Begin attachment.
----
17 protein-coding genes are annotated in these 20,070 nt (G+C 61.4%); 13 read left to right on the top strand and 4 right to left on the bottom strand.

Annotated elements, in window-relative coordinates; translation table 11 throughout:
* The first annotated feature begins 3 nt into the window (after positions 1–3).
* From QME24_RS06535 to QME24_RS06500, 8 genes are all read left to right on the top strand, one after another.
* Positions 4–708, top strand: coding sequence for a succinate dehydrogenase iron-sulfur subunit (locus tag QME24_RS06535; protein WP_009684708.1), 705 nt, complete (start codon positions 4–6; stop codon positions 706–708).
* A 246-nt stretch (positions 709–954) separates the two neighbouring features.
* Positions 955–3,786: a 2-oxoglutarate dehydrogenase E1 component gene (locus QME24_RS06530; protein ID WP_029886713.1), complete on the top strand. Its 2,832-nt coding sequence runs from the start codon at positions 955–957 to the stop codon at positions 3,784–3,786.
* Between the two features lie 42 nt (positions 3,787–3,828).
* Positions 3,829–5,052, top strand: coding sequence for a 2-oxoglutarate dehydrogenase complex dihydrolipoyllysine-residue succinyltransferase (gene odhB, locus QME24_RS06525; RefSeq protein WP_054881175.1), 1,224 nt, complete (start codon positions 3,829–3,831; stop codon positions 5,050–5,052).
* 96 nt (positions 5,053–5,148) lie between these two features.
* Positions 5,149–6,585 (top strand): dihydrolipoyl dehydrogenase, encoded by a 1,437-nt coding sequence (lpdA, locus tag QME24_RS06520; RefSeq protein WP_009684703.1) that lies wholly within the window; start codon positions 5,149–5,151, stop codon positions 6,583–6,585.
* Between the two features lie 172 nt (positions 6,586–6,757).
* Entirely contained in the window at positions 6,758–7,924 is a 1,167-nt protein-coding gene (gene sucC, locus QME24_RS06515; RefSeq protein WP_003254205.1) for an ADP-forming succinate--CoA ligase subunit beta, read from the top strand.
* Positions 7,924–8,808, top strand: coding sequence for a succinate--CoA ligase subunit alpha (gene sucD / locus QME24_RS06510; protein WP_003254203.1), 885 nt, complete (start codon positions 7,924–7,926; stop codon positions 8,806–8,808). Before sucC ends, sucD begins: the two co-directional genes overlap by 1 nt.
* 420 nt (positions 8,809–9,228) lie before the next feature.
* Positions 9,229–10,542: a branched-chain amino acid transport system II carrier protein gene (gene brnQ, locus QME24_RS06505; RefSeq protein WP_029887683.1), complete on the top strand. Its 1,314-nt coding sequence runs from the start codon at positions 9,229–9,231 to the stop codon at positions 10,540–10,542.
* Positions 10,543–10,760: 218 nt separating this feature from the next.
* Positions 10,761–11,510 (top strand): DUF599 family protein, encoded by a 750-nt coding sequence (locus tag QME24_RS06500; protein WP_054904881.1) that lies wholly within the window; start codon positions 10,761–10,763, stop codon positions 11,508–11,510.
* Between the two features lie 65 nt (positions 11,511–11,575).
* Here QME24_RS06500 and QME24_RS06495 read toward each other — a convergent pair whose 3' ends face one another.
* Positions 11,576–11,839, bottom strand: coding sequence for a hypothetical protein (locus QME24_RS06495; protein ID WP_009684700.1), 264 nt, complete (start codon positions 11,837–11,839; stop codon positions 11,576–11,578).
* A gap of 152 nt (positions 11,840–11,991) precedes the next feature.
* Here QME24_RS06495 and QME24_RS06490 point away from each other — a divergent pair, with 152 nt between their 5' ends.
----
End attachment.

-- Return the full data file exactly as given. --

17 protein-coding genes are annotated in these 20,070 nt (G+C 61.4%); 13 read left to right on the top strand and 4 right to left on the bottom strand.

Annotated elements, in window-relative coordinates; translation table 11 throughout:
* The first annotated feature begins 3 nt into the window (after positions 1–3).
* From QME24_RS06535 to QME24_RS06500, 8 genes are all read left to right on the top strand, one after another.
* Positions 4–708, top strand: coding sequence for a succinate dehydrogenase iron-sulfur subunit (locus tag QME24_RS06535; protein WP_009684708.1), 705 nt, complete (start codon positions 4–6; stop codon positions 706–708).
* A 246-nt stretch (positions 709–954) separates the two neighbouring features.
* Positions 955–3,786: a 2-oxoglutarate dehydrogenase E1 component gene (locus QME24_RS06530; protein ID WP_029886713.1), complete on the top strand. Its 2,832-nt coding sequence runs from the start codon at positions 955–957 to the stop codon at positions 3,784–3,786.
* Between the two features lie 42 nt (positions 3,787–3,828).
* Positions 3,829–5,052, top strand: coding sequence for a 2-oxoglutarate dehydrogenase complex dihydrolipoyllysine-residue succinyltransferase (gene odhB, locus QME24_RS06525; RefSeq protein WP_054881175.1), 1,224 nt, complete (start codon positions 3,829–3,831; stop codon positions 5,050–5,052).
* 96 nt (positions 5,053–5,148) lie between these two features.
* Positions 5,149–6,585 (top strand): dihydrolipoyl dehydrogenase, encoded by a 1,437-nt coding sequence (lpdA, locus tag QME24_RS06520; RefSeq protein WP_009684703.1) that lies wholly within the window; start codon positions 5,149–5,151, stop codon positions 6,583–6,585.
* Between the two features lie 172 nt (positions 6,586–6,757).
* Entirely contained in the window at positions 6,758–7,924 is a 1,167-nt protein-coding gene (gene sucC, locus QME24_RS06515; RefSeq protein WP_003254205.1) for an ADP-forming succinate--CoA ligase subunit beta, read from the top strand.
* Positions 7,924–8,808, top strand: coding sequence for a succinate--CoA ligase subunit alpha (gene sucD / locus QME24_RS06510; protein WP_003254203.1), 885 nt, complete (start codon positions 7,924–7,926; stop codon positions 8,806–8,808). Before sucC ends, sucD begins: the two co-directional genes overlap by 1 nt.
* 420 nt (positions 8,809–9,228) lie before the next feature.
* Positions 9,229–10,542: a branched-chain amino acid transport system II carrier protein gene (gene brnQ, locus QME24_RS06505; RefSeq protein WP_029887683.1), complete on the top strand. Its 1,314-nt coding sequence runs from the start codon at positions 9,229–9,231 to the stop codon at positions 10,540–10,542.
* Positions 10,543–10,760: 218 nt separating this feature from the next.
* Positions 10,761–11,510 (top strand): DUF599 family protein, encoded by a 750-nt coding sequence (locus tag QME24_RS06500; protein WP_054904881.1) that lies wholly within the window; start codon positions 10,761–10,763, stop codon positions 11,508–11,510.
* Between the two features lie 65 nt (positions 11,511–11,575).
* Here QME24_RS06500 and QME24_RS06495 read toward each other — a convergent pair whose 3' ends face one another.
* Positions 11,576–11,839, bottom strand: coding sequence for a hypothetical protein (locus QME24_RS06495; protein ID WP_009684700.1), 264 nt, complete (start codon positions 11,837–11,839; stop codon positions 11,576–11,578).
* A gap of 152 nt (positions 11,840–11,991) precedes the next feature.
* Here QME24_RS06495 and QME24_RS06490 point away from each other — a divergent pair, with 152 nt between their 5' ends.